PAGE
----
"Alan Taylor's ``Palookaville"... opens with a hapless gang of thieves, these in Jersey City, breaking through a wall into what should be a jewelry store but turns out to be a bakery, and then loading up on doughnuts. When the police arrive, one of the thieves hides behind a rack of baked goods, still helping himself...None of these guys has quite grown up. Russ sneaks out of his bedroom window to rendezvous with the teenager who lives next door. Jerry (Adam Trese) cautions them to use only plastic guns....No doubt ``Palookaville'' will have the millstone of Tarantinoism tied around its neck; any urban crime movie with a lot of guys and a little humor is routinely linked these days with Q.T. But the movie's roots go back further, to a group of short stories by the Italian writer Italo Calvino in the 1940s. And the feel of the movie is more like those older caper films, not only Italian but British (``The Lavender Hill Mob''). ``Palookaville'' understands a kind of low-key humor based on human nature. It's not into cynicism, it's not hip, it's not ``Reservoir Dogs'' nor does it want to be. Essentially these are guys who see the bright side, which is why they loaded up on the doughnuts-"Roger Ebert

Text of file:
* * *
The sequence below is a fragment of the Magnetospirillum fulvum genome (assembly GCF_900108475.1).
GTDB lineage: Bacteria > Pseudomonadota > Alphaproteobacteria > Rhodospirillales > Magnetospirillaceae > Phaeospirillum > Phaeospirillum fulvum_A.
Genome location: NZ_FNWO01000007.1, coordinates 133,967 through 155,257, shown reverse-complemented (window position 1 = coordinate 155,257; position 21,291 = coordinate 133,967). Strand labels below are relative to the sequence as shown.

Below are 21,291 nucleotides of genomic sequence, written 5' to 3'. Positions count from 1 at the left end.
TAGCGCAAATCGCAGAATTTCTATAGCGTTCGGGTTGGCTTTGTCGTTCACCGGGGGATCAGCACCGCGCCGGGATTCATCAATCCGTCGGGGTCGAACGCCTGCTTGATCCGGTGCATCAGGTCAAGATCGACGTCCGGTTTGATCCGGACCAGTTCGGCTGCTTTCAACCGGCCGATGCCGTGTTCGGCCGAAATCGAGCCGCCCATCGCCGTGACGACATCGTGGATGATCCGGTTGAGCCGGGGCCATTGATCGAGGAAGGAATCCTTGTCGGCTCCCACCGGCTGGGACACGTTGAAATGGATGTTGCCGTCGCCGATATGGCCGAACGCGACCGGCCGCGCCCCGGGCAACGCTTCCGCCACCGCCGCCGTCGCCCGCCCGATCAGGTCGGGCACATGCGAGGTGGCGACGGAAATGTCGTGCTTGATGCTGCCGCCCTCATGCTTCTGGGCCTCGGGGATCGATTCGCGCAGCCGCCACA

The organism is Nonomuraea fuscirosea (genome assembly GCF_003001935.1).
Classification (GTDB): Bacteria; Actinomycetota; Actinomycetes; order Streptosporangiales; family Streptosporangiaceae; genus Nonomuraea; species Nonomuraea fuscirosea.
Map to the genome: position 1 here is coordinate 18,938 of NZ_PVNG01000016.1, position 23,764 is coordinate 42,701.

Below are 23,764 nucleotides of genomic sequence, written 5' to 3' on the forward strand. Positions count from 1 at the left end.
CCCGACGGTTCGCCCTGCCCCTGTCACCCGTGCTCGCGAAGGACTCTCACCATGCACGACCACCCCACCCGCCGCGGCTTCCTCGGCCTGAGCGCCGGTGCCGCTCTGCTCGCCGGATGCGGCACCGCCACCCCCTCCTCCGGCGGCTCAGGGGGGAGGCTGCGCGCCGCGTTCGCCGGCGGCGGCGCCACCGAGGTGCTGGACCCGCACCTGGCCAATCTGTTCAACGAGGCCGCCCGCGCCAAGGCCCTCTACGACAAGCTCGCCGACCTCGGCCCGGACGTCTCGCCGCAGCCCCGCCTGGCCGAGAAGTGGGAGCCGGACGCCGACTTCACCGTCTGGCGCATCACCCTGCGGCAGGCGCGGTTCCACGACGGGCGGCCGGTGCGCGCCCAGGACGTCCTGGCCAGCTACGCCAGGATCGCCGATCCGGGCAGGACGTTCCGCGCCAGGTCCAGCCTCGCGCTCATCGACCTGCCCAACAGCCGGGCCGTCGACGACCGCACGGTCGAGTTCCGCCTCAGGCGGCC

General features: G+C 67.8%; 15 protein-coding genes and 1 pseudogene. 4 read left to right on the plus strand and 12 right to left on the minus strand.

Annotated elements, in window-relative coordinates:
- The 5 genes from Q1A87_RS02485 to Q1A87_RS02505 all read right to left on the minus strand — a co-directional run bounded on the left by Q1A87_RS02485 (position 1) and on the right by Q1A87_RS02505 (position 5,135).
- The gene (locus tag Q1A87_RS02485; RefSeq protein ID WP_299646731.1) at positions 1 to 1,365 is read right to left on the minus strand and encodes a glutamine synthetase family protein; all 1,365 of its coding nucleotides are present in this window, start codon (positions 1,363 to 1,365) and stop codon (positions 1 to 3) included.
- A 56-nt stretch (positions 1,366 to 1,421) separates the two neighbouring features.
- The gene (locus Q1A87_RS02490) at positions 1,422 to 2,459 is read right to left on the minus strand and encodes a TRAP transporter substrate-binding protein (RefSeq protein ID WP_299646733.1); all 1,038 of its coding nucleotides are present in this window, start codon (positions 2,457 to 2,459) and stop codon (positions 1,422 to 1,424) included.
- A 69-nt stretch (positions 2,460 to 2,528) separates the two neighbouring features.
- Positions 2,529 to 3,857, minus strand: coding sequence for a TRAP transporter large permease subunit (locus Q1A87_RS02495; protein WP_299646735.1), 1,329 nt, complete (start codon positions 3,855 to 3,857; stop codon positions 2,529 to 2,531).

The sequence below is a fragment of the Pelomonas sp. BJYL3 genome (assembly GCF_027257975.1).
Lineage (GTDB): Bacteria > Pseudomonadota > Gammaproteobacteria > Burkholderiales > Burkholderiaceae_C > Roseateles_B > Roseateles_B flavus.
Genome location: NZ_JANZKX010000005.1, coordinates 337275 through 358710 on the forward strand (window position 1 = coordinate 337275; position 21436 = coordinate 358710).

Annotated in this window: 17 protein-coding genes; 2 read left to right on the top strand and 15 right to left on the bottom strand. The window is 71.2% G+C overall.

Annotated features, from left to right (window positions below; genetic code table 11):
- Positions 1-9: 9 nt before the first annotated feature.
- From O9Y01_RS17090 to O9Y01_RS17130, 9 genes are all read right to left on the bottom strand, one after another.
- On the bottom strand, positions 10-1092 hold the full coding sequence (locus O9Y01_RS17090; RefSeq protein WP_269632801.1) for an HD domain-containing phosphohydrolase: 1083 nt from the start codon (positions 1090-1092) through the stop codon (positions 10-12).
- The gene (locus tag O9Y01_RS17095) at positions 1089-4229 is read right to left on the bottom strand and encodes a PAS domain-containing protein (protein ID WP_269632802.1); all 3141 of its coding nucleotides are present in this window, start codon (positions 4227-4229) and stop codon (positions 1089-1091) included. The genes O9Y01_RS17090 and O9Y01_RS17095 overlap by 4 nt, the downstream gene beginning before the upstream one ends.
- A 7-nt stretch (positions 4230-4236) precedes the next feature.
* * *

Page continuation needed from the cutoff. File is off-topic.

"The lead actors -- William Forsythe (THINGS TO DO IN DENVER), Vincent Gallo (THE PEREZ FAMILY), and Adam Trese (THE UNDERNEATH) -- are effective in their roles...One of the things that elevates PALOOKAVILLE over the likes of BOTTLE ROCKET and THINGS TO DO IN DENVER WHEN YOU'RE DEAD is its character development. Although this film is sprinkled with comic moments and its tone is basically lighthearted, it treats its protagonists seriously. Sid, Russ, and Jerry seem like real people -- losers with good hearts who want to commit crimes but lack the requisite toughness and cynicism. Through their relationships with women and their illegal activities, each of PALOOKAVILLE's main characters learns something about himself and the world-" James Berardinelli